Slowreader – S/T

As The Impossibles came to an inevitable end, two of the members had a side project they were toying with. The project developed and recorded independently and turned into an electro-acoustic work of art. As their new full time new gig, Rory Philips and Gabe Hascall have created a promising and very contemporary sound that you will be glad you can sit down and chill out to.
With so much experience under their belts, this is a very mature change. And in all respects it’s a more mature sound. After hearing and listening to The Impossibles, this mellow fluid music is very welcome. No part of the music can be overlooked as mediocre. There’s more passion here than most bands, and I think more than the band’s past projects. The sound change from punk to indie is remarkable. Everything about the self-titled album has strayed from the past and enters a simpler and personal genre. Self-recorded and released by Fueled by Ramen, you can tell they are looking to create their own, newer sound and emphasize their emotion.

The album begins with humming and the words “Curious of many things, but too lazy to move.” The line is a very good line for the music; I think the music holds a lot of curious characteristics. “The Song Politics, Music, and Drugs” opens the album with that sense of curiosity and unity (the band and some friends stomp a beat on the track). The next two songs, “Stupid Bet” and “Like You Most” show, with intelligence and strength, the outstanding song writing on Slowreader’s gifted first album. The next track is a very pretty one that really seems airy and emotional in word and tone. The moving piano, low sounding organ, nice drums, and pop indie vocals make up what seems to be a perfect way to slow things down a bit. A few of the songs seem pure piano driven, which is always a good thing.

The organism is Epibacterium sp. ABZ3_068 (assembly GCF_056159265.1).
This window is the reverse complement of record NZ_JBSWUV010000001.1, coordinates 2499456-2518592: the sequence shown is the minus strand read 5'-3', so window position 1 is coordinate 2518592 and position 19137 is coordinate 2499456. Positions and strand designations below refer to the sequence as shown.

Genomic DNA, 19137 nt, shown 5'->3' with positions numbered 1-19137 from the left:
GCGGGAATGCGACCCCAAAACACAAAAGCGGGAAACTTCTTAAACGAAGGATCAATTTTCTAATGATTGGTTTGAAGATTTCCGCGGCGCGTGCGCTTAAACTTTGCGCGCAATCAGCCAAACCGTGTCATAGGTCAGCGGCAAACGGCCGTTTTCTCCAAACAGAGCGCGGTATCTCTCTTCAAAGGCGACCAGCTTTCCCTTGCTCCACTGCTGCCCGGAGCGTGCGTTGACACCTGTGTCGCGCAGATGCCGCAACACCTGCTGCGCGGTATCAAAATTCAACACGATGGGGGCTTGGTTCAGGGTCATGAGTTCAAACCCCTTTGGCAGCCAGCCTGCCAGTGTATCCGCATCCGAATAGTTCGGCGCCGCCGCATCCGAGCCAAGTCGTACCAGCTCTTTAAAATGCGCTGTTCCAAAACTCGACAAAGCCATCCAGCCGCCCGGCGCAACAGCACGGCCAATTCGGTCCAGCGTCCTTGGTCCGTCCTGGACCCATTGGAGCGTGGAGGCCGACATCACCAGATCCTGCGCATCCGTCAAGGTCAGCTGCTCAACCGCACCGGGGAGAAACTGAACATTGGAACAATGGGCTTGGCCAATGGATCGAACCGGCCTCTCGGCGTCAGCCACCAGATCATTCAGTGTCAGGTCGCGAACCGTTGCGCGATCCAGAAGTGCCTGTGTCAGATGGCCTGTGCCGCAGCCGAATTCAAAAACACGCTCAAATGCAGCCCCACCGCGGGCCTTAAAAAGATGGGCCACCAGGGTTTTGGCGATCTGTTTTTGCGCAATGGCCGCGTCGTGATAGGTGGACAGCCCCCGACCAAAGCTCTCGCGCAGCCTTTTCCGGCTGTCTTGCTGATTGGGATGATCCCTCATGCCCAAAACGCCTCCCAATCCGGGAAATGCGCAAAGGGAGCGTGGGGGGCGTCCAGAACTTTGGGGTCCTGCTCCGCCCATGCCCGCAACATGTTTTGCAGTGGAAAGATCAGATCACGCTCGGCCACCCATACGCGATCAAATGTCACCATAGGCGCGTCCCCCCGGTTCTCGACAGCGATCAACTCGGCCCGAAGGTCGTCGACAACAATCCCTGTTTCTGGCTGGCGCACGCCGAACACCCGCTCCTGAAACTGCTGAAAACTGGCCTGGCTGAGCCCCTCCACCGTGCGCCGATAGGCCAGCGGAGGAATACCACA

After listening more and more to the CD, my appreciation for their songwriting genius-ness exceeded anything I could have hoped for. Pure poetry through voice and musicianship is portrayed throughout the last half of the album. The melodies get quicker and deeper until the ending track. It’s kind like Weezer, but to me it has more content than that lofted indie band. The song progresses with a slow beat and lighthearted vocals to faster beats and great indie rock screaming. The track ends the album wonderfully.

The album really shows the trend of punk appreciation to indie rock acceptance. Maybe it really shows the artist development and maturation, but this also could just be a time of change in general. Either way the music is passionate and poetic. I think the guys have moved in a good direction, and I’m sure this will be a comfortable and intriguing listen for punk fans and for indie kids.